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Biography of Joseph Kennedy Hudson, General

Gen. Joseph Kennedy Hudson. One of the ablest soldiers of Kansas and most determined fighter for the free-state movement, the late General Hudson will have a lasting fame not only for what he did in the trying years of Kansas’ youth, but also as founder and for many years editor of the Topeka Capital. It was his resourcefulness as a practical newspaper man and his wonderful ability as an editor and molder of public opinion that gave the Capital its wide influence and standing as a journal, and the history of the Kansas Press had no more notable figure than Joseph Kennedy Hudson. It is not the purpose of this article to describe in detail the history of the Topeka Capital. That belongs to other pages. But something should be said of General Hudson’s personal relations with that journal and also of his ability and personality as an editor. It was in 1873 that he purchased the Kansas Farmer and moved it from Leavenworth to Topeka. He continued to edit and publish this paper until 1879. In March of the latter year he began the publication of the Topeka Daily Capital, now owned by Governor Capper. To the task of making a metropolitan daily paper with at least a state wide influence, General Hudson brought keen foresight, rare judgment, magnificent courage and a fund of energy and endurance that...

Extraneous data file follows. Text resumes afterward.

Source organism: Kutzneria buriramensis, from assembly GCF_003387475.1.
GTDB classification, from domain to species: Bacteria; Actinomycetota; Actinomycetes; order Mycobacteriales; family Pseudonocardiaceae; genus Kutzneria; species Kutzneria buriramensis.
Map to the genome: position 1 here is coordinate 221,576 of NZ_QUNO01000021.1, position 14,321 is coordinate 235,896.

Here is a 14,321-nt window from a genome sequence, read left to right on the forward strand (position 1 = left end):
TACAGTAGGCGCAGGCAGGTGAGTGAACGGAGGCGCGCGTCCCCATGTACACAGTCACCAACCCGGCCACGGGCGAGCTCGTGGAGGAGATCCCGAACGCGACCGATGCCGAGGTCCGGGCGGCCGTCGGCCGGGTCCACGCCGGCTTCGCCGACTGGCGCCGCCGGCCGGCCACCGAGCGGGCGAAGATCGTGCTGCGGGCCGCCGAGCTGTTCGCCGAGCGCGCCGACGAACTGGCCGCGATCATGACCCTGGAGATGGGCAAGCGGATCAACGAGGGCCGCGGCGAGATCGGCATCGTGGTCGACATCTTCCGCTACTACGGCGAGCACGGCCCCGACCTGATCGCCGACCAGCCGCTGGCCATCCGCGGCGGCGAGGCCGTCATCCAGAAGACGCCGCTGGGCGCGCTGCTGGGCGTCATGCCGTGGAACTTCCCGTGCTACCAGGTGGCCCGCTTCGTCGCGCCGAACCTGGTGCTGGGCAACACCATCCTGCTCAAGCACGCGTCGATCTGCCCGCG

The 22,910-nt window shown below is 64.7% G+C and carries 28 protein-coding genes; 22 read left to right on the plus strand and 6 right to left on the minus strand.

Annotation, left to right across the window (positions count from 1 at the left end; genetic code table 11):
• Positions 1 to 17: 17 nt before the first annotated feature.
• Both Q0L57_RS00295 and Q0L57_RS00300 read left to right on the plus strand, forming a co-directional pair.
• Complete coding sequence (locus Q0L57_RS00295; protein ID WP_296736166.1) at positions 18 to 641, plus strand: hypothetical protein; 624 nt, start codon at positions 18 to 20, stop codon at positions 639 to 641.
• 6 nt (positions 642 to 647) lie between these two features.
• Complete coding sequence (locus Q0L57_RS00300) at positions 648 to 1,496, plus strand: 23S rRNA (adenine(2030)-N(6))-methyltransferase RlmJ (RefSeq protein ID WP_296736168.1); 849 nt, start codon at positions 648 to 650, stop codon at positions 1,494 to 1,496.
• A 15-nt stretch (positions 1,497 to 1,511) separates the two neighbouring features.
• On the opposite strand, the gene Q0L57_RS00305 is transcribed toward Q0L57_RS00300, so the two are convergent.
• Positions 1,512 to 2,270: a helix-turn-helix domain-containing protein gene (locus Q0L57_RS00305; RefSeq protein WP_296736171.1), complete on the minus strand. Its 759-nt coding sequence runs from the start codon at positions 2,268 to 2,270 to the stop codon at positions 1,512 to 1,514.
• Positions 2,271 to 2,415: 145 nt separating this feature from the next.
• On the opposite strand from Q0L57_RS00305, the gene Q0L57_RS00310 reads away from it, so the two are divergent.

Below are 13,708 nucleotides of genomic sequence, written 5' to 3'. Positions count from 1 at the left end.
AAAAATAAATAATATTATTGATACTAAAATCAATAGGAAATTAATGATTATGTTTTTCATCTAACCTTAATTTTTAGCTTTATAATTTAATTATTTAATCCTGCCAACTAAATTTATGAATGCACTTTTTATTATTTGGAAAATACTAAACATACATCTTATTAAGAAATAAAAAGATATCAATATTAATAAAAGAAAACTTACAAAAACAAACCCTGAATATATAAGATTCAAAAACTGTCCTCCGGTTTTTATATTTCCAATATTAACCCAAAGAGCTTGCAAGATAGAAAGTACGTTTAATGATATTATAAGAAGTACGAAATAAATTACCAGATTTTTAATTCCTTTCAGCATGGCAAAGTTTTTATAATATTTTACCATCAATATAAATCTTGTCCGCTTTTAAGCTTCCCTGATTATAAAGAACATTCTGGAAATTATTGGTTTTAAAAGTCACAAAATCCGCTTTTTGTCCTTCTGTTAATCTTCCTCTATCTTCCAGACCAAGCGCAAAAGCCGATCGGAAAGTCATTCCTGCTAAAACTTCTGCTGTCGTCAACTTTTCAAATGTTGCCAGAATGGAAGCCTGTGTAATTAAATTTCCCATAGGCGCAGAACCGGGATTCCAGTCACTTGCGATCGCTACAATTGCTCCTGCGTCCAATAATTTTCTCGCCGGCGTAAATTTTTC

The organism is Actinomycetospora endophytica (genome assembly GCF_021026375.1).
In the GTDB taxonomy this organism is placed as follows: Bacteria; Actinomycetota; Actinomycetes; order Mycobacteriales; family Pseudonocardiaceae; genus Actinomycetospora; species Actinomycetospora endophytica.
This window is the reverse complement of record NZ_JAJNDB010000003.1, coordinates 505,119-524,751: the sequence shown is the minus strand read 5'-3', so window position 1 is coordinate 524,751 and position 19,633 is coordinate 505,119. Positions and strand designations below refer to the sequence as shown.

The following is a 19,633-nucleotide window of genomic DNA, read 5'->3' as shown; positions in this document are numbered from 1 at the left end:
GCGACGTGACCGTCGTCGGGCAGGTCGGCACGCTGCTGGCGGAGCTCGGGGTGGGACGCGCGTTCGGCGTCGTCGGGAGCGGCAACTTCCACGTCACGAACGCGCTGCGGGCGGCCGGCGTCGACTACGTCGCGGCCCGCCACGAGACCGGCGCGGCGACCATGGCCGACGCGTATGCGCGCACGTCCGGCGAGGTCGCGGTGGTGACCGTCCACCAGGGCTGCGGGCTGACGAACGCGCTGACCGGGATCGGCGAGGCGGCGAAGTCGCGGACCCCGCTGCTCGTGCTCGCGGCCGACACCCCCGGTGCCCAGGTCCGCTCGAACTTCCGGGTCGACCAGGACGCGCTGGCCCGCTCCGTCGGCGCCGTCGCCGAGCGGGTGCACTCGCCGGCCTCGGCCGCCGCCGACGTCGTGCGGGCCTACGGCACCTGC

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Biography of Francis Marion Abbott

Francis Marion Abbott. Prominent among the men who have been helpful factors in the development of Southeastern Kansas, is found Francis Marion Abbott, president of the Neosho Valley Bank, of Chanute. Mr. Abbott came to Neosho County in 1867 as a veteran of the Civil war, and for many years was engaged in farming, and at the same time lent his aid in various ways to the building up of this part of Kansas, where the best years of his life have been spent and where his enviable success had been gained. Whether as agriculturist, banker, public official or private citizen, he had always had the respect and confidence of his fellow-townsmen. Mr. Abbott was born in Brown County, Ohio, August 24, 1841, and is a son of John Milton and Viletta (Newman) Abbott. His grandfather, John Abbott, was born in England, and as a young man emigrated to the United States, locating in Brown County, Ohio, where he became the owner of a good farm, and where his death occurred before the birth of his grandson. John Milton Abbott was born in 1820, in Brown County, Ohio, and was there educated, reared on a farm, and married. In 1850 he removed to Grant County, Indiana, on the Miami Reservation, where he took up a tract of 160 acres of school land. He was an industrious and enterprising farmer...

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Mock, Herbert – Obituary